Synergy Multi-Academy Trust comprises ten Norfolk schools serving children between the ages of 2 and 18. Our schools work collaboratively together to raise standards and provide education of the highest possible standard, offering the best of opportunities for pupils. The Trust was initially established in 2015. We believe that all of our schools have strengths and areas to develop, and that all can improve through sharing expertise and wisdom. The Trust understands that there will be excellent practice in each school, and that every school will be able to contribute to the development of the Trust as a whole.
Meet... The Pastoral Support Team
In turbulent times we have become more conscious of our sense of well-being as we try to understand what well-being might really mean to us as individuals or to our families. How do we define well-being, something which is so personal and individual and can mean so many different things? And how do we look to achieve it?
Having a sense of well-being may mean we feel comfortable, healthy and happy, but it may also include feeling safe, secure and protected or that we feel we have choice, success, vitality and personal fulfilment. Our well-being relies on our mental, emotional and physical state. Mental well- being can be thought of as how well we process and understand information, experiences, thoughts and feelings and how we cope with the ups and downs of life. Emotional well-being involves the ability to manage and express the feelings that arise from what we have learned and experienced. Physical well-being should mean more to us than simply feeling the absence of illness or infirmity.
The intensity of Lockdown has meant that the dynamics of family life has come in to sharp focus, as we may find ourselves living, working and educating under one roof. We may have become more conscious of how this impacts on our own and our children's well-being. It may make us ask how we can achieve a sense of protection, vitality and happiness with the uncertainty and insecurity of life at present or we may feel ill-equipped to ensure that our children not only survive, but can thrive through these challenging times.
Astley Primary School set up its newly created Pastoral Support Team (PST) in October of 2020 with the intention of sharing ideas, offering support, advice, practical tools and encouragement to children and their families. Pastoral support has existed at Astley in many forms prior to the creation of the new PST. Headteacher, Jen Goakes, explains that accessing pastoral support has always been top of Astley's agenda as part of an historic school ethos, to offer love and care and focus on children's well-being, 'but now more than ever, we feel the need to implement a whole school, rounded approach.' Jen stresses that the PST should not be seen a separate entity to the running of Astley and that its key functions are interwoven within the school's culture, to 'provide support, advice and wellbeing for all families in order for Astley pupils to thrive and become happy, safe and healthy young people,' as an extension of the 'ACE' curriculum*.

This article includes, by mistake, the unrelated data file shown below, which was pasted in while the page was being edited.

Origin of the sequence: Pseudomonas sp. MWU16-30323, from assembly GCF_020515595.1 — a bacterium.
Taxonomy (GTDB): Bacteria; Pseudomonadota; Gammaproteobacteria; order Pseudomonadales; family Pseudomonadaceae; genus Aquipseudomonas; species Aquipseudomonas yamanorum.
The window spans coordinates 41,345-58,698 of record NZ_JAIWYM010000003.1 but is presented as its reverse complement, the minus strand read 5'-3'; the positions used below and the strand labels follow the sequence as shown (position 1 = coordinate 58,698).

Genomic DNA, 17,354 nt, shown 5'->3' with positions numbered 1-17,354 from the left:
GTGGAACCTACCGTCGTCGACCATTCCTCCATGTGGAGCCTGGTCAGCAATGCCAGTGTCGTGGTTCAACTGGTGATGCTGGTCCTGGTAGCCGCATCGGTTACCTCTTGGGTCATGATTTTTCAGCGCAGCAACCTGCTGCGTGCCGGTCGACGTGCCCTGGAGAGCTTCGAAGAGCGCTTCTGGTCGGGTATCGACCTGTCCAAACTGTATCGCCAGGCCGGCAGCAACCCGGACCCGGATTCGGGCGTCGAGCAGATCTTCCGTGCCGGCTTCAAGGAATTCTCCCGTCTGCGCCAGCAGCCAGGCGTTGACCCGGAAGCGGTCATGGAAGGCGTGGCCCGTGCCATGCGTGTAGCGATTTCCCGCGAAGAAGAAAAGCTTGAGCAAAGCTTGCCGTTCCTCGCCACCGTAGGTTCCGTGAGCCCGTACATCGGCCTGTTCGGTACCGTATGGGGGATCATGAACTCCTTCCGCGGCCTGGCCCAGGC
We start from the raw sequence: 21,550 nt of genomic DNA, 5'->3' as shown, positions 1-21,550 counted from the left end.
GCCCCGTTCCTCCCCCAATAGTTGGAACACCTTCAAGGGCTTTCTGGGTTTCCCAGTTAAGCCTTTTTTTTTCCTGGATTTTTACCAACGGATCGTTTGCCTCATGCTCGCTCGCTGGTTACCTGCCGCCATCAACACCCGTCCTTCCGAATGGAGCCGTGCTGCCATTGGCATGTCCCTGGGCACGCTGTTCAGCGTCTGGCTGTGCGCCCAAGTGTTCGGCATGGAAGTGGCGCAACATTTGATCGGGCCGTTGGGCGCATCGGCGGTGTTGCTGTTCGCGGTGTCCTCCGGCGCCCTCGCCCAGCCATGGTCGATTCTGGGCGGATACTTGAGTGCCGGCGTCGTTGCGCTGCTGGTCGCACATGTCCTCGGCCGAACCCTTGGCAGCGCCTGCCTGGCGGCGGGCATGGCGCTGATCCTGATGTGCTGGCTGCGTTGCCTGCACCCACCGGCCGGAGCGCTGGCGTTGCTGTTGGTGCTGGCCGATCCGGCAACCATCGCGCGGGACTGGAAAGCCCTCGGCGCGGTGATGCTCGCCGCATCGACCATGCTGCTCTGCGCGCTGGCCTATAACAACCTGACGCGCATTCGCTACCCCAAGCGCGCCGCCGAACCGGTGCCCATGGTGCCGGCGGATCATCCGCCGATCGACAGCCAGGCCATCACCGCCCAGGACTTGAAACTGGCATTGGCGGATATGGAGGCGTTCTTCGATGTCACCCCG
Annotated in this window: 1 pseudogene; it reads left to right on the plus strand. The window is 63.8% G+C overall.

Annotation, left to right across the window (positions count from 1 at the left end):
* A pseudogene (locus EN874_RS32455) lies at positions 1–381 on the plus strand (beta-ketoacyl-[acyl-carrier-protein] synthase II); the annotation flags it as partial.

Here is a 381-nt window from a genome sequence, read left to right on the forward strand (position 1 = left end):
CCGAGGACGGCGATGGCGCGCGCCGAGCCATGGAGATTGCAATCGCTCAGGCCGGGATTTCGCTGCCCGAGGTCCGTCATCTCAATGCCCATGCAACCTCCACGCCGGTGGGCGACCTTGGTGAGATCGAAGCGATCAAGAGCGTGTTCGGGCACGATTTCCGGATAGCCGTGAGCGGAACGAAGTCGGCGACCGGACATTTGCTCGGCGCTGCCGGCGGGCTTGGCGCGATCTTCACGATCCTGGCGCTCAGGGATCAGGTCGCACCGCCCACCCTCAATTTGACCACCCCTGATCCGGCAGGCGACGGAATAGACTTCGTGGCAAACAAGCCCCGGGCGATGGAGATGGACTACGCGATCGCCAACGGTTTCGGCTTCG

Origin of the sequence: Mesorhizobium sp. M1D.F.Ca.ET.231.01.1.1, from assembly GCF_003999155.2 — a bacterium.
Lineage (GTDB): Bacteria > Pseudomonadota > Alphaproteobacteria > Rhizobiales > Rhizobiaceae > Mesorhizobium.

The Pastoral Support Team comprises of Claire Riches and Claire Sutton and is overseen by Miss Coleman, Astley's Special Educational Needs Coordinator (SENDCo). Claire Sutton sees the role of PST as one which aims, 'to support the teachers to support the children and parents.' Claire Riches has a degree in Childhood and Youth Studies and is qualified in the Theory and Practice of Nurture Groups. Both Claire Sutton and Claire Riches have training in Attachment, Bereavement, Therapeutic Parenting, Art Therapy, Sleep, Self-harm and Anxiety and also have the experience that comes with being parents.
Having team members working together means that the PST can also offer each other support, off-load, share ideas and concerns, 'we often think along the same lines but have particular strengths and interests.' They both agree that the ability to connect with pupils is often down to personality. Where one team member might find resistance or struggle to connect, the other will find a route in.
Astley's Nurture Group evolved this academic year into Breakfast Nurture, in recognition that daily contact was more beneficial to the children. They have the capacity for up to 15 pupils who have been referred to them by staff, for a range of reasons, for pastoral help and support.
Structured play before registration gives way to a communal breakfast. Eating is seen as a nurturing, social event, where everyone is equal. Children learn to be respectful, take turns, talk,